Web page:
The factory owners apparently detected a dangerous crack in the building yesterday, but ignored the warning and allowed workers to enter the building for work today.

One fireman told Reuters about 2,000 people were in the building when the upper floors slammed down onto those below.

The world’s biggest garment producers and retailers, including Wal-Mart, Sears, and Disney, have succeeded in limiting their legal liability as well as public scorn by constructing elaborate supply chains that make the Western corporations appear only distantly connected to these third-world tragedies. Businesses in the building that collapsed today had names like Phantom Apparels Ltd., New Wave Style Ltd., New Wave Bottoms Ltd. and New Wave Brothers Ltd., (Ltd. meaning limited liability), but sell to major retailers including Benetton, The Children’s Place and Dress Barn, according to CBS.

The reality is that virtually all of the clothes we buy in America and Europe come from countries like Bangladesh (which is now the second largest exporter of garments due to its extremely low wages and dangerous working conditions). According to the U.S. Department of Labor, between five and fifteen million 10- to 14- year-old children work in garment factories in Bangladesh. Seventy-five to ninety percent of garment workers are women.

There is no paid leave for holidays, and salary is deducted if the child is absent, or for unproductive periods when the electricity in the factory temporarily goes out. Girls under 15 years of age are preferred in these factories, as they work for less, are more likely to be unmarried with no children or domestic responsibilities, and cause no labor problems.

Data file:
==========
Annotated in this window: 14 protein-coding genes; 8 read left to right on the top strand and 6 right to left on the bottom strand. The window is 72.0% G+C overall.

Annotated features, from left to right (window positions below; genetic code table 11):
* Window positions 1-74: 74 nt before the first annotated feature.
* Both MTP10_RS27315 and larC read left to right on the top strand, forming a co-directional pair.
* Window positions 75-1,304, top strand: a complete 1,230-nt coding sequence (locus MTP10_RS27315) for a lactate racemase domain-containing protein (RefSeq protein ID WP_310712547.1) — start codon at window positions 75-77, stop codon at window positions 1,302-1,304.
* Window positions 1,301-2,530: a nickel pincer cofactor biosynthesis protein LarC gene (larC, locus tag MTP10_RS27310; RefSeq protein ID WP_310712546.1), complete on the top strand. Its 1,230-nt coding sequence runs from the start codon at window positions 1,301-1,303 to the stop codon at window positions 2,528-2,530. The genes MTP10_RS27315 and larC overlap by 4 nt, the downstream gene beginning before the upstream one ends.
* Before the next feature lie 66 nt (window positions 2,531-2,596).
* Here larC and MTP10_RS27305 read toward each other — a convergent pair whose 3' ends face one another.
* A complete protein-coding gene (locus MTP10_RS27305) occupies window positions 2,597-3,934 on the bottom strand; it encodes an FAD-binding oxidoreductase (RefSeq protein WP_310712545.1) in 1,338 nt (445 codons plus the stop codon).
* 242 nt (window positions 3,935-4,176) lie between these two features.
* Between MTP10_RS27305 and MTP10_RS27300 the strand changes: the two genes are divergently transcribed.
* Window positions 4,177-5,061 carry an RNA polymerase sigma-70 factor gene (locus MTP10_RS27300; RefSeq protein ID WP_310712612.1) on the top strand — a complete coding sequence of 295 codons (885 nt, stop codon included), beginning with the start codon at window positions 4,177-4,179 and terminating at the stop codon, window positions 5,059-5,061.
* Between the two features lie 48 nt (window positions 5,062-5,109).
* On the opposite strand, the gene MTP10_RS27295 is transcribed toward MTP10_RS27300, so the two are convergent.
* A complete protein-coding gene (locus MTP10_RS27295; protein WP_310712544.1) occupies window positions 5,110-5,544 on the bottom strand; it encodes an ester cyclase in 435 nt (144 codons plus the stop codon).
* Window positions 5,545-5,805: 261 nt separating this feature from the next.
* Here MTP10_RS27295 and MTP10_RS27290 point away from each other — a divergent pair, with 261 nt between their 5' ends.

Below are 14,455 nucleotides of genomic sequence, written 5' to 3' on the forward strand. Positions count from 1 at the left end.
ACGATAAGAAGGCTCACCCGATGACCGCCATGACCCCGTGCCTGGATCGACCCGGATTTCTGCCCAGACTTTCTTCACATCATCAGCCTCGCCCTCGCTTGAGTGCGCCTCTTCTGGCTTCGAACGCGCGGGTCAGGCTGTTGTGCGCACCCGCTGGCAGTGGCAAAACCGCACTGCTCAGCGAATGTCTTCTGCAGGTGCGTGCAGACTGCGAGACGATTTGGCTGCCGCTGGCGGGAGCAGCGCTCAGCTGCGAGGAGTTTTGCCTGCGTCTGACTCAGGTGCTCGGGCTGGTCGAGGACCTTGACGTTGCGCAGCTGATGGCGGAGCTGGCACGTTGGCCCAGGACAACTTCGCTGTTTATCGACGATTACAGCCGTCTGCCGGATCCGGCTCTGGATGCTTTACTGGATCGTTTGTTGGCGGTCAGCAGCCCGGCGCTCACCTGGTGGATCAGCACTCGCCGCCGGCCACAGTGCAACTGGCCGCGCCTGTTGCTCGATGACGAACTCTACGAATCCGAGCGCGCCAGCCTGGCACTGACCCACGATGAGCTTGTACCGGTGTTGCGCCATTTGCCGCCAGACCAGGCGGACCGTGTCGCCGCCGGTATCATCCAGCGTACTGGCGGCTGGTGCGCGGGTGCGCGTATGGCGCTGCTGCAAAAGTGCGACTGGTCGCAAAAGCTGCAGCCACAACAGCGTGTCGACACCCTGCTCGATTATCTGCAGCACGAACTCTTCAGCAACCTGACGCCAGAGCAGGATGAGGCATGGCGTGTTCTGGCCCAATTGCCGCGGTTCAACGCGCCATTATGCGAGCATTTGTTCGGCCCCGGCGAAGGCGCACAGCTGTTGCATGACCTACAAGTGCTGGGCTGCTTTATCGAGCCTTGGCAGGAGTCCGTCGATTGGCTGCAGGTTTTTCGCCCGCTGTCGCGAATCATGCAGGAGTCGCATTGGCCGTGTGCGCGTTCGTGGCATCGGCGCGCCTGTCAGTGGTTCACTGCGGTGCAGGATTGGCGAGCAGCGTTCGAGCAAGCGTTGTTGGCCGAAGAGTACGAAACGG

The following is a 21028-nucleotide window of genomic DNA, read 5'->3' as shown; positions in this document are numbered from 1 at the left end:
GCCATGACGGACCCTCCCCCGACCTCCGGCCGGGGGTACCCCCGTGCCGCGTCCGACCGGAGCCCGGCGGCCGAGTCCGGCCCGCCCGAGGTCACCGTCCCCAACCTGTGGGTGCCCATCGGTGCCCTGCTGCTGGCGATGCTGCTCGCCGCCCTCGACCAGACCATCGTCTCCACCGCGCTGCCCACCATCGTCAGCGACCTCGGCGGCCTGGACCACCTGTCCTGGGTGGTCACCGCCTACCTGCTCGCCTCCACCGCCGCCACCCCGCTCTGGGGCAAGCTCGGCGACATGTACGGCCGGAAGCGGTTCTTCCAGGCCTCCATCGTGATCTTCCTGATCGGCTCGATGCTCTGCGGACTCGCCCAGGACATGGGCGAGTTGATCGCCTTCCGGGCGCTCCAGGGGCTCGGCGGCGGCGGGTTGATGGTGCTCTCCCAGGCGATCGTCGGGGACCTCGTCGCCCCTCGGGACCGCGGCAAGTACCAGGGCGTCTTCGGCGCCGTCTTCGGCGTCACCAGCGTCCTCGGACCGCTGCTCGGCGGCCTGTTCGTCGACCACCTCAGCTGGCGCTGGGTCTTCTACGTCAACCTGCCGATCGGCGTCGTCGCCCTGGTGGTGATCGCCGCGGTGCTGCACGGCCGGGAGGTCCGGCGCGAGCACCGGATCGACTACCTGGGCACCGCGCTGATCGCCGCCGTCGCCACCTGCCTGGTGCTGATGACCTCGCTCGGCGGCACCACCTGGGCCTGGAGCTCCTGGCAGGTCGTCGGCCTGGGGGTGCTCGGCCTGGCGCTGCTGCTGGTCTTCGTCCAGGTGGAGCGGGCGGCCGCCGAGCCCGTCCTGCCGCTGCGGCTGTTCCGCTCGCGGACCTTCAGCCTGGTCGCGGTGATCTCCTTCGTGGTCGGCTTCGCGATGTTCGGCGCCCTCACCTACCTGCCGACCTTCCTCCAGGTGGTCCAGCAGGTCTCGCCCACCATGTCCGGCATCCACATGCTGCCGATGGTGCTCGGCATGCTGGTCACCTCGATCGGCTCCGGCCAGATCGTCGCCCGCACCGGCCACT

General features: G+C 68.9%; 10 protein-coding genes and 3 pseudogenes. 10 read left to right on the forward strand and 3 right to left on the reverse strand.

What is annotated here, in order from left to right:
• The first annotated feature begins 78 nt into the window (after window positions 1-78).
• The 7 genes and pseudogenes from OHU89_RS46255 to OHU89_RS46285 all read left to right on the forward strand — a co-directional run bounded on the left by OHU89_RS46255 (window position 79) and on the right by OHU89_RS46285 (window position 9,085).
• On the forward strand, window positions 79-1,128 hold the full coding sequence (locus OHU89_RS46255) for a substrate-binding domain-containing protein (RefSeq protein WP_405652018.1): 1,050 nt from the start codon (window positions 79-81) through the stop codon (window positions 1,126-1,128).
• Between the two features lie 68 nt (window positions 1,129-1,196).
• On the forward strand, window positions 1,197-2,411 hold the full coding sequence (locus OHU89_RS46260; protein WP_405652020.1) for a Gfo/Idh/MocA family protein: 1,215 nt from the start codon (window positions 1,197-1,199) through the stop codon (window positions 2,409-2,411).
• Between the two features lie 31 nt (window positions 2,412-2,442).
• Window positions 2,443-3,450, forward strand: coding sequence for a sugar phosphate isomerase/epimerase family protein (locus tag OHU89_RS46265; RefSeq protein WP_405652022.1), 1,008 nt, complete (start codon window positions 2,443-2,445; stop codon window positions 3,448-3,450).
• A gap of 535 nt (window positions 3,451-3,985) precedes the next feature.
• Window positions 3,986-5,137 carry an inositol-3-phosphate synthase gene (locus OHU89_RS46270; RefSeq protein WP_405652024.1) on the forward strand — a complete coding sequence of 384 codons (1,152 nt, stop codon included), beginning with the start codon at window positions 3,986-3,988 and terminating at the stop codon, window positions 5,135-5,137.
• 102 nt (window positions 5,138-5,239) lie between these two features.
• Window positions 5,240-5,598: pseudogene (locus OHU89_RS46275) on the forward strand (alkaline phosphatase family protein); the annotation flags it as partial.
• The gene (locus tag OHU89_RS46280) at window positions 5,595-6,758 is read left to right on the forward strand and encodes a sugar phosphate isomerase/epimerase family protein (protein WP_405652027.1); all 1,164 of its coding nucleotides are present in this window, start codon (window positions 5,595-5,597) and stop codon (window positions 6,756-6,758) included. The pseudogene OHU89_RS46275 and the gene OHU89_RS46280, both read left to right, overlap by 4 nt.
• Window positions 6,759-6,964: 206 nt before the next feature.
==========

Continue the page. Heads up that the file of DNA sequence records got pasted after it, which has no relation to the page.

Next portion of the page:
Media coverage of workplace disasters abroad rarely make connections to these aspects of the average worker’s experience, nor do they interrogate connections to American and European companies that ultimately enjoy the profit margin on the goods produced. When those companies are mentioned, they typically decline to comment, as Wal-Mart did today, or deny that they have any official contracts with the local businesses, which is made easier by generally shoddy paperwork and little international enforcement of labor and trade regulations.

Every few months we see news of Bangladeshi factory fires and deaths. What are those in power doing to prevent the next catastrophe? And how often do we base our own consumption choices on the working conditions of people who actually sewed the clothes, cleaned the smartphone screens, picked the tomatoes, mined the minerals? As Americans, must we continue to live in perpetual guilt about the consequences of our daily behavior?

(Photo from Reuters)

Another great post from the-lone-pamphleteer.

112 workers killed in Bangladesh Walmart factory fire November 26, 2012
NGOs are slamming Walmart following a Saturday fire that killed at least 112 workers at a Bangladesh factory supplying apparel to the retail giant. While Walmart says it has not confirmed that it has any relationship to the factory, photos provided to The Nation show piles of clothes made for one of its exclusive brands.
In a statement e-mailed Sunday night, Walmart expressed sympathy for the victims’ families, and said that it was “trying to determine if the factory has a current relationship with Walmart or one of our suppliers…” The company called fire safety “a critically important area of Walmart’s factory audit program,” and said that it has been “working across the apparel industry to improve fire safety education and training in Bangladesh.” Walmart added that it has “partnered with several independent organizations to develop and roll out fire safety training tools for factory management and workers.”